My wife and I have a good friend named Joseph Rocha who’s a very talented comedian. He has an interesting bit on anti-Semitism and bigotry in general that goes like this:
Jews are cheap and greedy; all they care about is money—one of the oldest stereotypes I know. Let’s say for my argument that it’s true. Jews are obsessed with money. Know who that reminds me of?
Why are we giving them grief for something we all do?
ALL OF US.
We don’t even have an ethnicity we blame generosity on.
Those freakin’ Samoans. Always tipping over 45 percent! Damn skirt-wearing islanders!
You take the cheapest Jew you got, and I will raise you my Uncle Manny in San Diego. No one is cheaper than that guy.
Joseph has a good point, methinks. He’s suggesting not only that stereotypes are idiotic, but also that they oftentimes are a strategy to attack other ethnicities for traits we all share … perhaps as a way to circumvent guilt or culpability in ourselves. Is enjoying the benefits of money something to feel guilty about? Perhaps to people who may feel such sentiments are “beneath” them. But those same individuals who wouldn’t lower themselves to caring about financial matters still have to pay the bills, still have to earn more than they spend. It’s a rare person who’s so free of earthly desires that he or she has the right to scold others for engaging in them.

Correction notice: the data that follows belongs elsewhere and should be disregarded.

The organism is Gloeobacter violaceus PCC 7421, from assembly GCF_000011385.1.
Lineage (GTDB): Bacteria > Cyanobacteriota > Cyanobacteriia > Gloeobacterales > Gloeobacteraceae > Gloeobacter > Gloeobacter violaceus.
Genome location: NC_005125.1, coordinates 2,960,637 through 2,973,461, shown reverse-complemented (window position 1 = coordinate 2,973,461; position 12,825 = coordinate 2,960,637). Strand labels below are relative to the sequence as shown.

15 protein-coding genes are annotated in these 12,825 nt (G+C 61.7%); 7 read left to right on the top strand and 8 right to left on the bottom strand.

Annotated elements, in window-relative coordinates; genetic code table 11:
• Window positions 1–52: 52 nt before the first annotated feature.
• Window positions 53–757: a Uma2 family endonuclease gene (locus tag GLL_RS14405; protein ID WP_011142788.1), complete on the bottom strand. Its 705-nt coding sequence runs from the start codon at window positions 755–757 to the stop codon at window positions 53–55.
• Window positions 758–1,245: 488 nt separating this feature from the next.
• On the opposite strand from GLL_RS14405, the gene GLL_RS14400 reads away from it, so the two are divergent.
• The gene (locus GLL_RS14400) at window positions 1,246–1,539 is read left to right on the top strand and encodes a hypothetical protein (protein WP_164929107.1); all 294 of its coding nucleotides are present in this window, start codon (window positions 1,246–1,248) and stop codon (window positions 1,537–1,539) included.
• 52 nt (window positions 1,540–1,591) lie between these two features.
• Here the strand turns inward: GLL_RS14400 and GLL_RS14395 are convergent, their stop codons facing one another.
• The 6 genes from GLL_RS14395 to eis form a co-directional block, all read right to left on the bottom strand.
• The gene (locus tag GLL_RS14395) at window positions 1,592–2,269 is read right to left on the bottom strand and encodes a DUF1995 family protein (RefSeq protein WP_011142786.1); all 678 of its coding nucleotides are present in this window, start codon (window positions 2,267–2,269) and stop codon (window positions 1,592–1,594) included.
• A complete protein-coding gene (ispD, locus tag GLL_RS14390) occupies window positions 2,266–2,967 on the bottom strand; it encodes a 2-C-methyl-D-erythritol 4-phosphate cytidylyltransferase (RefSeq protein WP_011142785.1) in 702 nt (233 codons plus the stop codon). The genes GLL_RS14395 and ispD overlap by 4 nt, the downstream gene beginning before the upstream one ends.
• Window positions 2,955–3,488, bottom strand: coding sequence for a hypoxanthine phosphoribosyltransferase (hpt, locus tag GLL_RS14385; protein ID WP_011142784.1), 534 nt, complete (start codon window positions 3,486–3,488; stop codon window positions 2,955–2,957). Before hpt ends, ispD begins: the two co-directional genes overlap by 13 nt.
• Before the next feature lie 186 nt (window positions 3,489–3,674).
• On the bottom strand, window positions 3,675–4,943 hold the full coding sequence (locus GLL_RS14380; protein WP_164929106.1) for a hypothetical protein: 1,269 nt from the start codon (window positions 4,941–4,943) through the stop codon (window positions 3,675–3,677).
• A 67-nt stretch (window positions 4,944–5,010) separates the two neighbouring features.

Prejudice is an easily attained means to an end. It enables people to feel better about themselves by calling out the supposedly inferior characteristics of others. Yet it’s never entirely satisfying. It doesn’t address the real, internal issues affecting the individual perpetuating such hatred—the issues that are making the person unhappy enough to generalize about a population. And not everyone is willing to take on the challenge of self-examination, which entails the prospect of discovering things about himself or herself that one may not like. It’s a lot simpler to vent at someone else. It’s a lot less frightening to blame everybody but yourself.
Frankly, I’m a big fan of money, and though I don’t have a lot of it, I’m pleased at the opportunities it offers. No, it’s not perfect, but neither is living in a Star Trek-type universe that’s devoid of hard currency. (I’ll tell you one thing: If the market for Romulan ale were regulated properly, there would be a heckuva lot fewer problems on the planets that demand them than there are, uh, “now.”) The fact is, we all live in a society that hinges on the vicissitudes of finance, and we’re all in the same boat. We might as well treat each other as best we can. And we’d best put stereotypes behind us, left in the detritus of the past, in an effort to stride forward with conviction and understanding.
I’m going to run with Joseph Rocha on this one; he has quite a few valuable things to say. More often than not, comedy can be a powerful tool when it comes to identifying and refuting the most unsavory human qualities. In the case of his joke above, the truth is highly apparent.
Just don’t ask me to tip over 45 percent. You’ve got to draw the line somewhere, right?
Special thanks to Joseph Rocha for sharing his comedic expertise.